Today, it is possible to show the methods of “center
object, mean center, hotspot, standard deviation ellipses and
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International Journal of Science and Advanced Technology (ISSN 2221-8386)
Volume 4 No 2 February 2014
http://www.ijsat.com
the kernel density analysis” as some of the most important
GIS methods are being used in the analysis of the
population. “Central object”, defines an object that has been
placed in the center of an area. It is found by calculating the
distances of all objects to each other. “Mean center” defines
the center of the condensation and is defined by a point that
explains the center of the condensation. Accordingly, the
mean center is the average of X and Y coordinates of all
objects in an area. If the analysis includes the line or area
features other than the points for the objects in an area, this
time the coordinates of each point is defined first and then,
the averages of these points are taken into consideration for
the calculation of mean center. Mean center is also
considered to be the center of attraction [23]. By using this
method (mean center), which is also a common method that
is used for population analysis, the distribution and over
time shift direction of the population are determined. So, it
is used in most of the studies in which spatial distribution is
aimed to be determined [8, 10, 14, 25].
decreases with distance from the point and becomes zero at
the end. This definition is applied circumferentially around
[24]. In summary, the kernel density is the density of points
within a certain bandwidth radius of the circle [9].
The purpose of this study is to analyze the development,
distribution and yearly changes of population in Marmara
Region by using five different spatial and statistical
methods (central object, mean center, hot spot and standard
deviation ellipse and kernel density) of GIS by using the
population data of the years 1965, 1985, 2000 and 2010.
For this purpose, following questions were tried to be
answered:
“Hot spot analysis” or GETIS-Ord G Statistics is used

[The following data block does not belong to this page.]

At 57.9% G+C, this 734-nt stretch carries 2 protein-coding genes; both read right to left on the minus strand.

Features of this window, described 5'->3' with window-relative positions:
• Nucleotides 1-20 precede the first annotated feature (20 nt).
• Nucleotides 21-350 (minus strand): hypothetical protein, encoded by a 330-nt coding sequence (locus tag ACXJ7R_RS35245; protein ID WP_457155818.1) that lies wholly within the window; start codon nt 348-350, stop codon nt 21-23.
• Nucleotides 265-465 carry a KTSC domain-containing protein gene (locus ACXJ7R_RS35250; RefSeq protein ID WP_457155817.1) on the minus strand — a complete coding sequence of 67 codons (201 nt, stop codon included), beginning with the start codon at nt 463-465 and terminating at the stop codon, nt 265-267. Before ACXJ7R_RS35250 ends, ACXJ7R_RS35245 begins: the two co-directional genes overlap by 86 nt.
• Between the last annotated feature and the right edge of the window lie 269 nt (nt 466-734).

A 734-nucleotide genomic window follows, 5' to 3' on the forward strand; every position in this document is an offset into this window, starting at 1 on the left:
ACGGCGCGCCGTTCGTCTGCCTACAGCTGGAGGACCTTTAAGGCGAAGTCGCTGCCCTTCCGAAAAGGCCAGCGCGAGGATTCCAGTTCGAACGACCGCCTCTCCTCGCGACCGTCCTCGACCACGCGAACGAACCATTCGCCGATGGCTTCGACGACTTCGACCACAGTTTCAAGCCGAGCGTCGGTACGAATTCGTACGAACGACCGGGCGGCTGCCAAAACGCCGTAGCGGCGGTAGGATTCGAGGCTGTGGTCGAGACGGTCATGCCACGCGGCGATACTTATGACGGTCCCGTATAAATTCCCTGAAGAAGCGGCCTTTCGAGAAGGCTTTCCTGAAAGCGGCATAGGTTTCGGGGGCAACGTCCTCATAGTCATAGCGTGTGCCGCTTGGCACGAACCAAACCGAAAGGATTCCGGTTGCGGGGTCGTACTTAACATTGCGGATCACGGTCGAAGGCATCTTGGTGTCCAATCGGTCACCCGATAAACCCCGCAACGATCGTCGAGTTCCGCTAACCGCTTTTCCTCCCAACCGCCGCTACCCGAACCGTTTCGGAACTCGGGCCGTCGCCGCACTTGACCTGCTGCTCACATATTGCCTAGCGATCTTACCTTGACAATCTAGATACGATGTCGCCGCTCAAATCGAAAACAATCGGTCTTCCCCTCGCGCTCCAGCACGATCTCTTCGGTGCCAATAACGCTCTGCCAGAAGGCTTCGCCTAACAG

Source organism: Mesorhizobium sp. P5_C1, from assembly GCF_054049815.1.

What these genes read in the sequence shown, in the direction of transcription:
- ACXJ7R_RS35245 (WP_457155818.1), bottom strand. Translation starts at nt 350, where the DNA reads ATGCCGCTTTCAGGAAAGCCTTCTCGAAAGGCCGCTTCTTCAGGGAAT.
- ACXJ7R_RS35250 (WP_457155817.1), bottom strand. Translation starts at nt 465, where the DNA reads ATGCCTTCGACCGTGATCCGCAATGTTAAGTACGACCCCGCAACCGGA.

to define the cold areas (cold spots) or warm areas (hot
spots) [19]. A high positive z-values, shows the structure of
low-value clusters. On the other hand, the opposite situation
shows the high-value clusters [18]. Besides, “standard
deviation ellipses” try to reveal whether the objects in a
pattern have direction of orientation or not. So, standard
distances towards X and Y coordinates are calculated
independently [16]. Therefore, the standard deviation
ellipse, as the standard distance, shows the degree and
extent of the spread and produces results. The shape and
size of the ellipses shows the degree of spread, while the
axis positions reveal the spatial orientation of the
population [7].
1.
What were the locations of central object and mean
center in the years of 1965, 1985, 2000 and 2010?
2.
What were their locations relative to each other? How
do their locations change through years?
3.
How did the points show distribution after hot spot
analysis applied?
4.
What were the properties of standard deviation
ellipses and standard distance circles produced based
on population distribution?
5.
In which areas, did the population concentrate on
within the results of Kernel Density?
II.
METHODOLOGY
The study area of this study is Marmara Region, which
is located in the northeast of Turkey, and the main data
source of the study was Turkish Statistical Institute [26, 27].
In this study, which was conducted at the districts level, the
population data of 1965, 1985, 2000 and 2010 were taken
from TUIK’s website and reorganized in Excel format.
Then, after passing through a certain order, the data were
transferred to ArcGIS 10.1 software with ".mdb" extension
with the help of Microsoft Access (Figure 1).
In addition, “kernel density analyze” explain the density
of points fall within the circle having a radius and changing
means away from the source. Conceptually, a smooth, soft
and curved surface is defined over each point. The surface
value is the highest at point locations and this value
FIGURE 1. THE TRANSFER OF POPULATION DATA TO MICROSOFT ACCESS IN “.MDB” FORMAT
21
International Journal of Science and Advanced Technology (ISSN 2221-8386)
Volume 4 No 2 February 2014
http://www.ijsat.com
For the analysis of population data of four different
years, the functions of “central feature” (Figure 2a), “mean
center” (Figure 2b) and “hot spot” (Figure 2c) under
ArcToolbox were used.
In addition, for the analysis of population data of four
different years, the functions of “standard deviation ellipse”
(Figure 4a) and “kernel density” (Figure 4b) under
ArcToolbox were used.
After opening these functions, the data of 1965, 1985,
2000 and 2010 populations were selected as inputs and
input feature class and weight in the dialog box (Figure 3)
that appears in order to produce maps by years.
After opening these functions, the data of 1965, 1985,
2000 and 2010 populations were selected as inputs and
input feature class and weight in the dialog box (Figure 5)
that appears in order to produce maps by years.
a
c
b
FIGURE 2. CENTRAL FEATURE, MEAN CENTER AND HOT SPOT ANALYZE UNDER ARCTOOLBOX